Since the average citizen is NOT an Amateur Radio operator, there is a need to have a standardized method of being able to communicate with one another. Nearly everyone has at least one form of communication requiring no license to operate: CB, FRS/GMRS, or MURS radios. There is a movement in the prepping community to setup an emergency communications protocol that will allow people to communicate during a situation when communications are down. Because this link-up protocol is being distributed among various circles, if someone needed assistance they have the highest probability of linking up with someone of like-mind, even if the two parties did not personally know each other prior that moment.
Enter the Channel 3 project. The channel three project is where people will monitor the radio on the threes-
- FRS/GMRS Channel 3 – 462.6125 Mhz
- MURS Channel 3 – 151.940 Mhz
- Ham Radio (simplex) – 146.520 Mhz
- CB channel 3 – 26.985 MHz
Do NOT use sub-channels, TCS, or “privacy” codes
Make Contact In 3 – 2 – 1
– 3 (Turn your radio on and set it to Channel 3)
– 2 (Attempt to broadcast for approximately 2 minutes)
– 1 (Attempt again every 1 HOUR, on the hour, to save batteries)
If there is a real emergency, you could also monitor the channel threes to give assistance to others in need. To save batteries, monitor for 5 minutes on each side of the hour to increase the chances of hearing another prepper who may be communicating using the “Make Contact In 3-2-1” method. Some operators are monitoring every three hours, some every hour, others will do so continuously. It depends on each radio operators resources and battery capacity.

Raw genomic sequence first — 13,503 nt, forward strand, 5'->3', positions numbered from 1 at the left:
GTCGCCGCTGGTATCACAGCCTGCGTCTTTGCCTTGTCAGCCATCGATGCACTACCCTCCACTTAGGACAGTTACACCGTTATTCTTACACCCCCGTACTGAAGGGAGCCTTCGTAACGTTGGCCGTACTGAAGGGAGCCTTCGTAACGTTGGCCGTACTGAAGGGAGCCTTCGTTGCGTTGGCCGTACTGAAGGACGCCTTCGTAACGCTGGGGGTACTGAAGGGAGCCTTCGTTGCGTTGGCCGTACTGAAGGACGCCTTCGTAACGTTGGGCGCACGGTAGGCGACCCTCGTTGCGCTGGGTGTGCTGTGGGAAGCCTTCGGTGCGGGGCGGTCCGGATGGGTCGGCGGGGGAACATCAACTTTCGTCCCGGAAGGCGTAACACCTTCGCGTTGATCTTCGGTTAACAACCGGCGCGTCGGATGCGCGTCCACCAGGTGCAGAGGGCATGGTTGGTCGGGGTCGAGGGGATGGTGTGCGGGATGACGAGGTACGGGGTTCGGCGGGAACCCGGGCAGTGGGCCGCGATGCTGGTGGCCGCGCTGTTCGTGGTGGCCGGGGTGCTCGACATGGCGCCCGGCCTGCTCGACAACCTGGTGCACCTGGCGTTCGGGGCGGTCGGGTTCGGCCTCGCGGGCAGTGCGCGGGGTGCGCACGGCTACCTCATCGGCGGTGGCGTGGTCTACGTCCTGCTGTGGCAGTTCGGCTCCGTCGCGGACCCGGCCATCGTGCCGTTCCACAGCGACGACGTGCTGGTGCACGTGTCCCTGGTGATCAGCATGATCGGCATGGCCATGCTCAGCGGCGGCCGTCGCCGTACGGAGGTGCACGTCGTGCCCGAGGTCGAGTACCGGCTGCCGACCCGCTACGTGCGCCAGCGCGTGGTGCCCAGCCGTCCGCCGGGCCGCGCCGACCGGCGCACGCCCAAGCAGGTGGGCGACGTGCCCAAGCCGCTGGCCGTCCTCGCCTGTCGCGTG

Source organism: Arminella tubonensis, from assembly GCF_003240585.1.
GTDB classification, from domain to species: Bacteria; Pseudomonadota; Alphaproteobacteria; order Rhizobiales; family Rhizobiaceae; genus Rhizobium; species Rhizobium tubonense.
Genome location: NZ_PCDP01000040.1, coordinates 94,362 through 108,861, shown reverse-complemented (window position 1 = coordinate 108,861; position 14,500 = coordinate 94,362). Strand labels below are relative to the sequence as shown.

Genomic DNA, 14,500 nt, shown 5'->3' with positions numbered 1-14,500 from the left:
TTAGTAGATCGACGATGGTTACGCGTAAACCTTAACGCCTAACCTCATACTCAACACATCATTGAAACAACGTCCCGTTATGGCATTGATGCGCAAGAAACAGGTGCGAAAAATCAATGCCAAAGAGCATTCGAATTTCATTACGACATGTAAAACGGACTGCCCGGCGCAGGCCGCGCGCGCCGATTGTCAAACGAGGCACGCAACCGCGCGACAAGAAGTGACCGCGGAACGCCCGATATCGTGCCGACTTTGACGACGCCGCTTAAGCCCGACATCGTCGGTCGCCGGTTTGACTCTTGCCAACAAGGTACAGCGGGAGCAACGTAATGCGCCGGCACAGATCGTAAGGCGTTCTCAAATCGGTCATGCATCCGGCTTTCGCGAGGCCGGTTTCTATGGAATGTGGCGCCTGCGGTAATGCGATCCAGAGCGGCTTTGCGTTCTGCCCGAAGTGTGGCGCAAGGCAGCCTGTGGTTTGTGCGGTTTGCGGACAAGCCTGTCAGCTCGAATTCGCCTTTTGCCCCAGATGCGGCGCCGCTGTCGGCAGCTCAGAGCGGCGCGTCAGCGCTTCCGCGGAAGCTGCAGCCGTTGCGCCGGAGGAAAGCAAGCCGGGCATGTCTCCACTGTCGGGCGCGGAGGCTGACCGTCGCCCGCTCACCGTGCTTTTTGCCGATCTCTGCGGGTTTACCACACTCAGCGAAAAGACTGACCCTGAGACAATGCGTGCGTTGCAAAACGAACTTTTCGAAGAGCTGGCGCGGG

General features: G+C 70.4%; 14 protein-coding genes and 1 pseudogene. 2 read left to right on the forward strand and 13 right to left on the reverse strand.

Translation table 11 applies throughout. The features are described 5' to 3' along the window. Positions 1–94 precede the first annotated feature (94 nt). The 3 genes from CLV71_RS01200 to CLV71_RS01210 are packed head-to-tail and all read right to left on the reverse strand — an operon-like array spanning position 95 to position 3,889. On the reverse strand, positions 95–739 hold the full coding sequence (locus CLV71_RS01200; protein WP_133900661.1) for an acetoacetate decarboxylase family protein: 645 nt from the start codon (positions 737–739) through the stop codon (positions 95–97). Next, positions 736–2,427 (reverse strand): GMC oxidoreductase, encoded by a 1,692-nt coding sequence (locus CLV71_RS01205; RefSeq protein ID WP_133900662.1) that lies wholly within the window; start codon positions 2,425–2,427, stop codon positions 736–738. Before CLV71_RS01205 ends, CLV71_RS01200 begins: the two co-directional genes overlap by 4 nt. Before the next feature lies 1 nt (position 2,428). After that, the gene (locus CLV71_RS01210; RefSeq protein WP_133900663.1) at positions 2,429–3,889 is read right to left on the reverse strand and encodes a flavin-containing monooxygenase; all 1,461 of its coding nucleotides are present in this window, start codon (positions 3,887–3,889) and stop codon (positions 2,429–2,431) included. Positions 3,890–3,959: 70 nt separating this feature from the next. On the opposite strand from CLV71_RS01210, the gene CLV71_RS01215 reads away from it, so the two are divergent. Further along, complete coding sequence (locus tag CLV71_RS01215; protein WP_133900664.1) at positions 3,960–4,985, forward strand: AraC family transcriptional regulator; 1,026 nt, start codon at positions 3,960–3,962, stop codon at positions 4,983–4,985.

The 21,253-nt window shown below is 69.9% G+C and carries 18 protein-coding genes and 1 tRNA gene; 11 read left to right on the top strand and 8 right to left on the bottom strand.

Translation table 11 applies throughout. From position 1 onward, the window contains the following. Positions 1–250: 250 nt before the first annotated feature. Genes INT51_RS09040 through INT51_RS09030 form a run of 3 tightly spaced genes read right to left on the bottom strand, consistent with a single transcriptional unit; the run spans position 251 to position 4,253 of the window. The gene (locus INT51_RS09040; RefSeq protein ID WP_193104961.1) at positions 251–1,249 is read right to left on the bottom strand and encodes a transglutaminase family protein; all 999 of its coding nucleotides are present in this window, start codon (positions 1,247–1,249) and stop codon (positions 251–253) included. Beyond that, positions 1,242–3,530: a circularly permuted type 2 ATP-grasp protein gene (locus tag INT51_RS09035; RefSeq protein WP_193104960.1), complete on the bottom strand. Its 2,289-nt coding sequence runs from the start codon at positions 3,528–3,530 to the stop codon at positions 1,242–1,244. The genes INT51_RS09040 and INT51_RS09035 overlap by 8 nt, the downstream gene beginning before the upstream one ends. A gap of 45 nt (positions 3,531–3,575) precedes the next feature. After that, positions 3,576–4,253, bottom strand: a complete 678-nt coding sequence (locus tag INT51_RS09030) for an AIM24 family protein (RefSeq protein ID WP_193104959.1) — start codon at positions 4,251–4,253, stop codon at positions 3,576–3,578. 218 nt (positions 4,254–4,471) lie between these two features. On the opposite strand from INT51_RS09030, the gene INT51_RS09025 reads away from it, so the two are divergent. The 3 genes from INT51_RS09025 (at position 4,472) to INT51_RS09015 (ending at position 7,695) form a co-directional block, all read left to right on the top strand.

Remember, when making contact with someone you don’t know, always proceed with caution. Especially during an emergency or SHTF situation. Don’t allow someone inside of your perimeter that you do not know.
Etiquette dictates that if we simply use these frequencies for monitoring and calling others, we can keep the chatter to a minimum and people will be able to monitor these frequencies 24/7 in case of emergencies for important information.
Because this emergency protocol is being distributed among the prepping community, users have a high probability of linking up with someone. The purpose can be either for relaying important or emergency communications or simply conversing with community members as a block watch program.
This project does not take the place of calling 911 in the event of an emergency if you are able to do so. This is an information service when cell or landline communications are out of service during an emergency or any sort of SHTF situation.
In a local, regional or national emergency, traditional communication networks may be overloaded or even nonexistent. As has been proven time and again Amateur Radio has proven to be the only dependable means of communication.
While a test and license are required to operate a “ham” radio under the current rule of law, there are other means of communication. I have already posted a comprehensive guide to the different radio frequencies.
Hams typically have local “practice nets”; predetermined times and frequencies where they reach out to one another. Some nets are associated with the Channel 3 Project, where participants will take a break and switch over to channel 3 of CB, FRS, etc. in an attempt to contact local citizens. This is the opportunity for hams to relay any news to the citizenry, and, in exchange, find out about local conditions such as road closures, civil unrest, etc.
Pass this along. Keep it in mind.